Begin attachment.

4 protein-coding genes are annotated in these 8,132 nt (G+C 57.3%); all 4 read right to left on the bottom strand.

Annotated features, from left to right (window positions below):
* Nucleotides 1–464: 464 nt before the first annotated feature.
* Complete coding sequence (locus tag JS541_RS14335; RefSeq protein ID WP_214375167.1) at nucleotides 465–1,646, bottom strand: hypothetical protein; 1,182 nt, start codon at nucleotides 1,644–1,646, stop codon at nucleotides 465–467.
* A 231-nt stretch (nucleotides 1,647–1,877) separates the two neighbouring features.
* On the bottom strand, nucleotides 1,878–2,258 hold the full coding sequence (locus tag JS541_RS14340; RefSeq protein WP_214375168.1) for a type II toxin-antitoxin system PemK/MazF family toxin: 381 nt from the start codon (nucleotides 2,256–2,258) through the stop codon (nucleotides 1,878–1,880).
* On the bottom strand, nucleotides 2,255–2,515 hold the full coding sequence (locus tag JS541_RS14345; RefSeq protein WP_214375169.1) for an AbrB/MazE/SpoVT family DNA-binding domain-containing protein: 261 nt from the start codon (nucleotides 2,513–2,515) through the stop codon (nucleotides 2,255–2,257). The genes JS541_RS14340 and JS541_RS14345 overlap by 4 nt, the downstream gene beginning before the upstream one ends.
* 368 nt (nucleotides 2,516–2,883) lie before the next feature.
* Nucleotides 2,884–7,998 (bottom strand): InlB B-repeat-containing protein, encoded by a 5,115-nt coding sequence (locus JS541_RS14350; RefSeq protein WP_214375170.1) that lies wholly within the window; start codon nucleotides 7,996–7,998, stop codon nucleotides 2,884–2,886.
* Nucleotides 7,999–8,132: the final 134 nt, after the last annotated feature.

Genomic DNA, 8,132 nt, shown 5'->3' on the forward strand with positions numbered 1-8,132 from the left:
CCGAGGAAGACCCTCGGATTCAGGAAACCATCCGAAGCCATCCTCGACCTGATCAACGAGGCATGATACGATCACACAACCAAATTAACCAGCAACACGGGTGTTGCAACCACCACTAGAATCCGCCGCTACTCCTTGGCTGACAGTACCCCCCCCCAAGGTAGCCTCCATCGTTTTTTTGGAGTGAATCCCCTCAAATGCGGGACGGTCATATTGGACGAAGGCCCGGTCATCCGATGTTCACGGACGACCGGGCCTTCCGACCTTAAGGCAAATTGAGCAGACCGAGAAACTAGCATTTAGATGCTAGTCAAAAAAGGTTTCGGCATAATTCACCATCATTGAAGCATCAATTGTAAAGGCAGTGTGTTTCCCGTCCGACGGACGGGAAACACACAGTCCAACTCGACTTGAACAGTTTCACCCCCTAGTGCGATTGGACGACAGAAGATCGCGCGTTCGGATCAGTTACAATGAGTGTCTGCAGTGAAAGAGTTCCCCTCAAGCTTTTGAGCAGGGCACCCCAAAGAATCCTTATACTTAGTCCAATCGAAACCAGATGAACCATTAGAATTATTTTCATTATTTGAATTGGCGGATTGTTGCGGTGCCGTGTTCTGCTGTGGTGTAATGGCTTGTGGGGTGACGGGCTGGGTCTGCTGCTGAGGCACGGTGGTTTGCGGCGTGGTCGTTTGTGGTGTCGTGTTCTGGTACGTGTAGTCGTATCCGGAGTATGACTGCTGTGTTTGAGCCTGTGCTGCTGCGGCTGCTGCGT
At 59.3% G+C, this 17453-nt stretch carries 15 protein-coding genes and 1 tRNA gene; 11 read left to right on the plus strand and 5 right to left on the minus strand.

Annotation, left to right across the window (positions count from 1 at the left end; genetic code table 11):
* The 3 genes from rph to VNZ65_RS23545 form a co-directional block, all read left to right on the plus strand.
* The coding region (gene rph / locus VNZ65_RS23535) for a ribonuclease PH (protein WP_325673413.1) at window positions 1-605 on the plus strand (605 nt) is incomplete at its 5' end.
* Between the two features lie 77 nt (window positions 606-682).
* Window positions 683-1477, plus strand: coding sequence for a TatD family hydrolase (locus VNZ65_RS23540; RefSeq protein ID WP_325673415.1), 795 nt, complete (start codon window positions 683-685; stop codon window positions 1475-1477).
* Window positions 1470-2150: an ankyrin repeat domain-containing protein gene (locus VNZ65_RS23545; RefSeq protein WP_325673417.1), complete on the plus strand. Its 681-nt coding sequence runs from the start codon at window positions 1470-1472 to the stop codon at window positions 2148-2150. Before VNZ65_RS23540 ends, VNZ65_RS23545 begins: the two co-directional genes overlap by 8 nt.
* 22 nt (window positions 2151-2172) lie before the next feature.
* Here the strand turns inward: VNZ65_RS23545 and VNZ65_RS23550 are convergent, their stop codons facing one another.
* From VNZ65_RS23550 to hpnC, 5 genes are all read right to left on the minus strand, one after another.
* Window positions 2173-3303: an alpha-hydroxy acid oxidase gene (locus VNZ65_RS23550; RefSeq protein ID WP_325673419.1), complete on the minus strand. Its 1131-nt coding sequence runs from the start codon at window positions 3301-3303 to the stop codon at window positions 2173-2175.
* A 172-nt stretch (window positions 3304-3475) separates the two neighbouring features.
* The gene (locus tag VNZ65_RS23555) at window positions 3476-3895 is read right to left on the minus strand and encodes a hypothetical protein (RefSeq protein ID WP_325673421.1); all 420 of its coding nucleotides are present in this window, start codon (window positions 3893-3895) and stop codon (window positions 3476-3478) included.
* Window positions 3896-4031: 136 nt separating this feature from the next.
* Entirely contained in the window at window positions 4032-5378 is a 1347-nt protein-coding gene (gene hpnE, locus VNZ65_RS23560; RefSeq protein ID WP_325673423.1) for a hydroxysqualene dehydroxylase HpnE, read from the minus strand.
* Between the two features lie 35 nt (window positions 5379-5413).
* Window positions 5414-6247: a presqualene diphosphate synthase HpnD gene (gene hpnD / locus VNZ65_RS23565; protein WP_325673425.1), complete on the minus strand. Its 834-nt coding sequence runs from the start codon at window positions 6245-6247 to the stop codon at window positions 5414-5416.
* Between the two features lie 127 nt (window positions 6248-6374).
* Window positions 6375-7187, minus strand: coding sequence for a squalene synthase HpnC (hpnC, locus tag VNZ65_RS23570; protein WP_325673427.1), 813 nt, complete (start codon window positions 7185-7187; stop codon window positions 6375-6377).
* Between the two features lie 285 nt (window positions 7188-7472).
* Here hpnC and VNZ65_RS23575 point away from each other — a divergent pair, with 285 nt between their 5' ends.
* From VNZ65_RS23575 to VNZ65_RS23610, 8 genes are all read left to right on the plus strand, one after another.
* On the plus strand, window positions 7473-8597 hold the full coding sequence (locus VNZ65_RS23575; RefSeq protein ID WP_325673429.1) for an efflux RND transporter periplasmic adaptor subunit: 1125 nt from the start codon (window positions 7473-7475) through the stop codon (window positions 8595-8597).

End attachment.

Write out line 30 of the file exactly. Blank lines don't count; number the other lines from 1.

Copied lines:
* Between the two features lie 127 nt (window positions 6248-6374).